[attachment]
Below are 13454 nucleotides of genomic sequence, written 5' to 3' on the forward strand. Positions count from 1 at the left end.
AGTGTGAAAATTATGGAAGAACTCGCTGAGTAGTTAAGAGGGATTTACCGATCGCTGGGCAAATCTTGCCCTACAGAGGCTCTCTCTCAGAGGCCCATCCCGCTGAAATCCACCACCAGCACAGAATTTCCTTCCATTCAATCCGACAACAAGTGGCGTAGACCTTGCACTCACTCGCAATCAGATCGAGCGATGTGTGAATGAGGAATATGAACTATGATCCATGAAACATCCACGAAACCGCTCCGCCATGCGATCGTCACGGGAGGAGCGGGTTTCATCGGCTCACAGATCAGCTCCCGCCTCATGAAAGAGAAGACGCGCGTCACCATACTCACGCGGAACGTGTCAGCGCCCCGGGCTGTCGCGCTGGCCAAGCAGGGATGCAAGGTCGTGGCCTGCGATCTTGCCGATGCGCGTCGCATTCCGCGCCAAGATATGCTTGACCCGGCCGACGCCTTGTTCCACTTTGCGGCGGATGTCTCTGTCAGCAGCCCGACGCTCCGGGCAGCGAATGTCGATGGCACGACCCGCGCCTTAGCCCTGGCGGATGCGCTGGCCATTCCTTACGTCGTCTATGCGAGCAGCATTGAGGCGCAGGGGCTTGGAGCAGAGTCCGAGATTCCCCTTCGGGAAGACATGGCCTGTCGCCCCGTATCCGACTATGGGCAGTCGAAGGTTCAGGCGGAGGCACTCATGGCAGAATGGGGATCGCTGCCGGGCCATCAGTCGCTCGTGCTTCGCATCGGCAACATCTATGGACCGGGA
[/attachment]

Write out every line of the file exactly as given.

Below are 13454 nucleotides of genomic sequence, written 5' to 3' on the forward strand. Positions count from 1 at the left end.
AGTGTGAAAATTATGGAAGAACTCGCTGAGTAGTTAAGAGGGATTTACCGATCGCTGGGCAAATCTTGCCCTACAGAGGCTCTCTCTCAGAGGCCCATCCCGCTGAAATCCACCACCAGCACAGAATTTCCTTCCATTCAATCCGACAACAAGTGGCGTAGACCTTGCACTCACTCGCAATCAGATCGAGCGATGTGTGAATGAGGAATATGAACTATGATCCATGAAACATCCACGAAACCGCTCCGCCATGCGATCGTCACGGGAGGAGCGGGTTTCATCGGCTCACAGATCAGCTCCCGCCTCATGAAAGAGAAGACGCGCGTCACCATACTCACGCGGAACGTGTCAGCGCCCCGGGCTGTCGCGCTGGCCAAGCAGGGATGCAAGGTCGTGGCCTGCGATCTTGCCGATGCGCGTCGCATTCCGCGCCAAGATATGCTTGACCCGGCCGACGCCTTGTTCCACTTTGCGGCGGATGTCTCTGTCAGCAGCCCGACGCTCCGGGCAGCGAATGTCGATGGCACGACCCGCGCCTTAGCCCTGGCGGATGCGCTGGCCATTCCTTACGTCGTCTATGCGAGCAGCATTGAGGCGCAGGGGCTTGGAGCAGAGTCCGAGATTCCCCTTCGGGAAGACATGGCCTGTCGCCCCGTATCCGACTATGGGCAGTCGAAGGTTCAGGCGGAGGCACTCATGGCAGAATGGGGATCGCTGCCGGGCCATCAGTCGCTCGTGCTTCGCATCGGCAACATCTATGGACCGGGA